The Mullin Museum – and Peter Mullin – will be missed.

    Jay, you well sum the loss, and grasp the museum’s intent, lost on most Joe Sixpack “car guys.”

    I had the chance to view the Mullin collection in Oxnard a couple of years ago. Spectacular!! Hopefully these examples of rolling artwork will be available to the public instead of sent off to private collectors.

    I wonder what will become of the Bugatti in the Lake exhibit. I hope it doesn’t fall into the hands of someone who is intent on restoring it. It’s too valuable as a historic artifact.

    I didn’t get to the Mullin museum but saw several of his cars over the years at the “old” Meadowbrook Hall Concours d’Elegance. Fabulous studies in design and architecture. Thanks to Peter for sharing his collection and educating us on another chapter of the automobile at its finest. I would like to think someone will takeover the collection and re-open it either as it is or in a similar style in another city.

    Sad news, but not surprising. Other than looking at shiny pictures online, or visiting such a museum, there are ever fewer with the education, knowledge to appreciate the charm and engineering of ’30s and ’40s automobiles. Witness the proliferation of “retro rods,” Frankencars. We’ve even seen senior ’30s Packard Eights and Twelves with crate Chevy V-8s, TurboHydraMatics, big chrome wheels.

    Once, culture often accompanied money. Not so today. Other than a few tournaments of credit lines like Pebble Beach and Amelia Island. We’re talking about the loss of those with the ability to work on, maintain, own unbuggered, unbutchered cars of yore. And don’t tell us you can’t afford such and in the next breath bore us with how much money you’ve dumped into some “numbers matching” piece of egregious ’60s Motown tin or decaled automatic transmission, power braked, power steering “muscle car” one-trick pony.

    You can buy many Delahayes, Delages, prewar Packards, Pierce-Arrows, Auburns, et al for a relative song.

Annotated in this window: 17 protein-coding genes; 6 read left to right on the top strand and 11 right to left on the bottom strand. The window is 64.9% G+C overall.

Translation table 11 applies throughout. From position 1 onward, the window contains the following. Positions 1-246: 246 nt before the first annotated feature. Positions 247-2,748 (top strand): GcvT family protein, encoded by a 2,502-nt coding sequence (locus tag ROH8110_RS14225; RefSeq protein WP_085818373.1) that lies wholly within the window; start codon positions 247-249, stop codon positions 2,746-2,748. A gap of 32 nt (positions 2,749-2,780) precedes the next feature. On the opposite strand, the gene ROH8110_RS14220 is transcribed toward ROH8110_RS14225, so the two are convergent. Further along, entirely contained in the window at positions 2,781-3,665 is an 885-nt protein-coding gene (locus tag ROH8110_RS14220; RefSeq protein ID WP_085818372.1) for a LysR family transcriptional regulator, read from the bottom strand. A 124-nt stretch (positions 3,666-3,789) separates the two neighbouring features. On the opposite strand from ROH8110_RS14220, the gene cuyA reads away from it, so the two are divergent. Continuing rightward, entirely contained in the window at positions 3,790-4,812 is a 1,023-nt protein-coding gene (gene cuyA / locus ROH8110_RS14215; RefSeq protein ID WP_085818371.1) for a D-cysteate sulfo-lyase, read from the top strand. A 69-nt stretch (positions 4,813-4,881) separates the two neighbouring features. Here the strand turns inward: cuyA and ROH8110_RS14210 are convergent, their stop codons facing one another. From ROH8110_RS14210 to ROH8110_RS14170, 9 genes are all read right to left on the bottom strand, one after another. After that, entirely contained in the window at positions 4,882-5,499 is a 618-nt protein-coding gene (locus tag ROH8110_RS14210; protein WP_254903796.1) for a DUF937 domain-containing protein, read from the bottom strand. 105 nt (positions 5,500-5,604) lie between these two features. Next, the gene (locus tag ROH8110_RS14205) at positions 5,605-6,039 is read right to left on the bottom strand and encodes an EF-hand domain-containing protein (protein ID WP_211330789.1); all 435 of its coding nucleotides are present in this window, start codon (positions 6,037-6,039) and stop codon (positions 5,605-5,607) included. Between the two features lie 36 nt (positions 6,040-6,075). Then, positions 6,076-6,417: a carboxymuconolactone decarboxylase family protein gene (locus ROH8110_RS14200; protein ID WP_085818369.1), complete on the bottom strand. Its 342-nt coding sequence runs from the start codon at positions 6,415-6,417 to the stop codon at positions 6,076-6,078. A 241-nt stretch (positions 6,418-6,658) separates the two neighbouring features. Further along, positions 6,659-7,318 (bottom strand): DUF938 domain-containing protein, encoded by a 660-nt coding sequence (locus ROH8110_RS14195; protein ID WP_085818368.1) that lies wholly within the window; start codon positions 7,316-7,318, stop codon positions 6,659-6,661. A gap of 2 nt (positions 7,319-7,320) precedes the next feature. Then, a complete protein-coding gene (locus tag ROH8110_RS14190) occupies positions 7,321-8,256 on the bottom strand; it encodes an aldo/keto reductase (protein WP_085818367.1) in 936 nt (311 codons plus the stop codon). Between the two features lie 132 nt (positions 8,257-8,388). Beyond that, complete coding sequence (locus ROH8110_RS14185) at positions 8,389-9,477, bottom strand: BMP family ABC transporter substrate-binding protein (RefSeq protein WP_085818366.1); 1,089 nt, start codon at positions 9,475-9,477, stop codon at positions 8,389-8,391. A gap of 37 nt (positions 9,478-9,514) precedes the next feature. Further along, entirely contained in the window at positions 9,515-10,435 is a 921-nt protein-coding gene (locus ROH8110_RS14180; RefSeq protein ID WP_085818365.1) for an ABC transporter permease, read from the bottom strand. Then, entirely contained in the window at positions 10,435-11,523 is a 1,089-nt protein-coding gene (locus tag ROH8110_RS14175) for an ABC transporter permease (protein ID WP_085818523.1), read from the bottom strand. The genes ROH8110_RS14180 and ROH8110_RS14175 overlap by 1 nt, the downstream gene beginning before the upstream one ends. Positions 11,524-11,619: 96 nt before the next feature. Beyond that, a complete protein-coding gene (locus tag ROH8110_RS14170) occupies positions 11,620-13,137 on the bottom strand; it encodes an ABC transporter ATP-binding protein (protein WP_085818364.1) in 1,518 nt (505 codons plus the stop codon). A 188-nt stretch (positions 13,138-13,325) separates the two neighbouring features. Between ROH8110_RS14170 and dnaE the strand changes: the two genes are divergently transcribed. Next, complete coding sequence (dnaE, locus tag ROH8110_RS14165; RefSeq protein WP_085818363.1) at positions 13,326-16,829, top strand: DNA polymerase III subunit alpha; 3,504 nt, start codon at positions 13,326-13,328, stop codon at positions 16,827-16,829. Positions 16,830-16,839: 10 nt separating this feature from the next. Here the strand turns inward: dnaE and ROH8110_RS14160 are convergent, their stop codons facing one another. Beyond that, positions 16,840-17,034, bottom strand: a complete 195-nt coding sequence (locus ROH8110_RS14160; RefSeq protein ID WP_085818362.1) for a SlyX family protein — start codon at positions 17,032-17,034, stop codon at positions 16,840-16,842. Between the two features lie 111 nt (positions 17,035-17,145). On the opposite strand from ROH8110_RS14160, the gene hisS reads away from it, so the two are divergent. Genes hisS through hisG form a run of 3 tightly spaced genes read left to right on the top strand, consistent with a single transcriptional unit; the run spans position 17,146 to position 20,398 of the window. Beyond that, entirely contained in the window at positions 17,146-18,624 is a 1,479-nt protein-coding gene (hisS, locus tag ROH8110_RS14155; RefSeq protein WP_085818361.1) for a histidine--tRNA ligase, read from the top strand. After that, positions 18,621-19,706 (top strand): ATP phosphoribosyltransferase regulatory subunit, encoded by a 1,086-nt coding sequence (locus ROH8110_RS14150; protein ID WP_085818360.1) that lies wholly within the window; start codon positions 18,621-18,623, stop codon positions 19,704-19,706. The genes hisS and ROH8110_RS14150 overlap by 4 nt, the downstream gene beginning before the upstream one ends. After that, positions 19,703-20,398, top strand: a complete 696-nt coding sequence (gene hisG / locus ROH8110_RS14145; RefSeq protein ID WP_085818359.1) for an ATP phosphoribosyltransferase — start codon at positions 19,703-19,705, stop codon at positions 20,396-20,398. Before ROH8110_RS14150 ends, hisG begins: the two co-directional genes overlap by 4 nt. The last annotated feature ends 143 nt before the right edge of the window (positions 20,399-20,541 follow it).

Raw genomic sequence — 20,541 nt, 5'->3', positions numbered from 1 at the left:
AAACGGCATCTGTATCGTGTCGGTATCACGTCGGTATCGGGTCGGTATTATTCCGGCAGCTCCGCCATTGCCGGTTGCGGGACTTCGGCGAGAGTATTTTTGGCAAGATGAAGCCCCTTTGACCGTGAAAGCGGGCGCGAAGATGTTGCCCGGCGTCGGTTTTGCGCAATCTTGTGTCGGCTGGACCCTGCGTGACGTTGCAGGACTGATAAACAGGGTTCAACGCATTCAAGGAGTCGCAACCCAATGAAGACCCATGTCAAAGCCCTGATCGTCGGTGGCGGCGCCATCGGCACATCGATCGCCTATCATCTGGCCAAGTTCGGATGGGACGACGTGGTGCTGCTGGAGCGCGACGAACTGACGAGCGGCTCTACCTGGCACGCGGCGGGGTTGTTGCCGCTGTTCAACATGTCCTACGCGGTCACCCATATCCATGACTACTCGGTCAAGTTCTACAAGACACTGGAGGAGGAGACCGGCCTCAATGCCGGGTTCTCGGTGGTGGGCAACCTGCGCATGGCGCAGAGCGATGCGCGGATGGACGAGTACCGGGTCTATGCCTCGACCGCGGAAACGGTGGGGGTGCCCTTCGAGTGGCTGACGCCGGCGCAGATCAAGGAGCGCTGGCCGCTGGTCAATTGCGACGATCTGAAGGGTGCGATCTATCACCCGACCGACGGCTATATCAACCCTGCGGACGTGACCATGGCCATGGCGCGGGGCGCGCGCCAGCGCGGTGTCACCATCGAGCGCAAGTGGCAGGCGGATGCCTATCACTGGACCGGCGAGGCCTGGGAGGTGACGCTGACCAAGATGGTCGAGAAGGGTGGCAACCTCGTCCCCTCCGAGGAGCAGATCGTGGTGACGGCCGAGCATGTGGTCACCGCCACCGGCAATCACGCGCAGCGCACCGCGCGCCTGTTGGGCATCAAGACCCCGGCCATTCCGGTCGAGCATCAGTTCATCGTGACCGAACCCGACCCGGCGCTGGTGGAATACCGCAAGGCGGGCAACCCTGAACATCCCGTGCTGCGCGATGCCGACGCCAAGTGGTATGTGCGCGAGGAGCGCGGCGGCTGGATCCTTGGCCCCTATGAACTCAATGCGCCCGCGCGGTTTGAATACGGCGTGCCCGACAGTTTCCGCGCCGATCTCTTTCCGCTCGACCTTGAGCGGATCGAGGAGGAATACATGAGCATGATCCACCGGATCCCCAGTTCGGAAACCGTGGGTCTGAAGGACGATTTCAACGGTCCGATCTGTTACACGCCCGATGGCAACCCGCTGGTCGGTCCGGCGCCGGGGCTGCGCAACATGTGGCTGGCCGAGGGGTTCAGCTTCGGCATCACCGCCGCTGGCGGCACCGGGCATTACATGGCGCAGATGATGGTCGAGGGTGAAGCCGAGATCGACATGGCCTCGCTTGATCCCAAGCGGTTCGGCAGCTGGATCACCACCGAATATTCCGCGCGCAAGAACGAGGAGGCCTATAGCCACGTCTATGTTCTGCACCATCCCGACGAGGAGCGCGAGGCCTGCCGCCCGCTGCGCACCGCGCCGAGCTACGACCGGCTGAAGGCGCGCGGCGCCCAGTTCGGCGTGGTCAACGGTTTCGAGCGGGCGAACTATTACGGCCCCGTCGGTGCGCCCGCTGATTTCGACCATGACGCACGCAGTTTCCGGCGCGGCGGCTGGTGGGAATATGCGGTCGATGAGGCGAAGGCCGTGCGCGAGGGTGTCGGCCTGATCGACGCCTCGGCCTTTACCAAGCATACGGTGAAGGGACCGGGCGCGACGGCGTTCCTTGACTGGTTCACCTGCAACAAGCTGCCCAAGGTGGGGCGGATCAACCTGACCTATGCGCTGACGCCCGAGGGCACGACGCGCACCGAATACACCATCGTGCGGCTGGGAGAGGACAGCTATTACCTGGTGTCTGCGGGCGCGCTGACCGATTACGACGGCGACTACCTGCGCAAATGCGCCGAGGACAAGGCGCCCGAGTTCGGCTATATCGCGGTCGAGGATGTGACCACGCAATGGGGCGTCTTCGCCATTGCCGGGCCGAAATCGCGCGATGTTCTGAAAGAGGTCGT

No. It’s knowledge, real knowledge, appreciation of the cars and their times. The adults have left the room.

    “You can buy many Delahayes, Delages, prewar Packards, Pierce-Arrows, Auburns, et al for a relative song.”

    Relative is, well, relative. They might be “cheap” compared to the prices they once brought, but it’s not like any of us can go out and grab a running/driving project Delage for $10k. Even when cheap those are expensive cars.

    And in most cases the adults left the room in a bodybag and without sharing or documenting their knowledge. I’ve personally been in the room with multiple Stutz Bearcats and the experts who can tell a real one from a fake one and guess what? Not a single person would share that knowledge even when kindly asked. I’m not a “young person” anymore, but it’s incredibly frustrating to hear people decry “the knowledge is going away” when those who try and seek it out and want to join in the community are told straight to their face that information won’t be shared. No amount of young people wanting to enter the hobby will be enough if the “adults in the room” are not inviting and welcoming.

    Monsignor Ol’ Jar, i’ve been immersed in prewar cars since 1974 (and via print since fifth grade) and some of the nicest, most welcoming and interesting fellows encountered on both coasts were owners, mechanics of such fine old cars. And yes, you can get a stellar, well-sorted Delahaye, Delage, Stutz SV16 or even DV32, Auburn 8 or 12, Packard, Pierce-Arrow, Buick, Hudson, Railton among myriad other gems for l e s s than many of the usual “muscle” cars–station wagon engines in mid-sized platforms with teenage suspensions. After making a fool of yourself jerking off at stoplights, what’s the encore? Slam bam thank you, ma’am ’60s tin with decals. BTW, many of us have been there, but grew up, wanted more.

    So, you encountered some rich old snobs. What else is new? They lacking personalities more a province of inherited wealth abetted by leveraged real estate. They’d exhibit such insularity whether involved in sport cars, GT cars, paintings, antique furniture, anything. Similarly, not all muscle car devotees are unread Joe Sixpacks, if suffering limited knowledge of the range of 120 years of autodom.